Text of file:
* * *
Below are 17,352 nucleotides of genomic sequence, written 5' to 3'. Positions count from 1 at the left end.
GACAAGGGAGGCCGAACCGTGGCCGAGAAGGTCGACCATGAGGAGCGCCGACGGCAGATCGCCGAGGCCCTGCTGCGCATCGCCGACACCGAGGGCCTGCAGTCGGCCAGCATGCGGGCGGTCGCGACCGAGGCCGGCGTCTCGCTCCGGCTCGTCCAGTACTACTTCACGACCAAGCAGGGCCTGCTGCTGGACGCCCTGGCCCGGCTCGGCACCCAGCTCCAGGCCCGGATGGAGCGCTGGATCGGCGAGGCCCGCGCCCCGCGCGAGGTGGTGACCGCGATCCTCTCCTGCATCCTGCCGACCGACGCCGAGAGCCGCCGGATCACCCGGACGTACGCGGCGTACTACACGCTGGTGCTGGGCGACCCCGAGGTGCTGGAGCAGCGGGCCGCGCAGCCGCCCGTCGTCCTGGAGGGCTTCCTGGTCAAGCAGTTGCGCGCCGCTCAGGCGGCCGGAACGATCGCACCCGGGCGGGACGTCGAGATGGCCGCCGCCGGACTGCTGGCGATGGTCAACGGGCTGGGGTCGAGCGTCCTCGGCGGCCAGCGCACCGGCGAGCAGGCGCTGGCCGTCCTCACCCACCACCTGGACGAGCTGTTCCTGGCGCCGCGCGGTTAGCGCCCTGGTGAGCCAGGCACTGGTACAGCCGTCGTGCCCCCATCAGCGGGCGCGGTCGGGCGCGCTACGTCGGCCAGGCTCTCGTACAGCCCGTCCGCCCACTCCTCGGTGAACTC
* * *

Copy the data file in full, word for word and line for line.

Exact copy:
Below are 17,352 nucleotides of genomic sequence, written 5' to 3'. Positions count from 1 at the left end.
GACAAGGGAGGCCGAACCGTGGCCGAGAAGGTCGACCATGAGGAGCGCCGACGGCAGATCGCCGAGGCCCTGCTGCGCATCGCCGACACCGAGGGCCTGCAGTCGGCCAGCATGCGGGCGGTCGCGACCGAGGCCGGCGTCTCGCTCCGGCTCGTCCAGTACTACTTCACGACCAAGCAGGGCCTGCTGCTGGACGCCCTGGCCCGGCTCGGCACCCAGCTCCAGGCCCGGATGGAGCGCTGGATCGGCGAGGCCCGCGCCCCGCGCGAGGTGGTGACCGCGATCCTCTCCTGCATCCTGCCGACCGACGCCGAGAGCCGCCGGATCACCCGGACGTACGCGGCGTACTACACGCTGGTGCTGGGCGACCCCGAGGTGCTGGAGCAGCGGGCCGCGCAGCCGCCCGTCGTCCTGGAGGGCTTCCTGGTCAAGCAGTTGCGCGCCGCTCAGGCGGCCGGAACGATCGCACCCGGGCGGGACGTCGAGATGGCCGCCGCCGGACTGCTGGCGATGGTCAACGGGCTGGGGTCGAGCGTCCTCGGCGGCCAGCGCACCGGCGAGCAGGCGCTGGCCGTCCTCACCCACCACCTGGACGAGCTGTTCCTGGCGCCGCGCGGTTAGCGCCCTGGTGAGCCAGGCACTGGTACAGCCGTCGTGCCCCCATCAGCGGGCGCGGTCGGGCGCGCTACGTCGGCCAGGCTCTCGTACAGCCCGTCCGCCCACTCCTCGGTGAACTC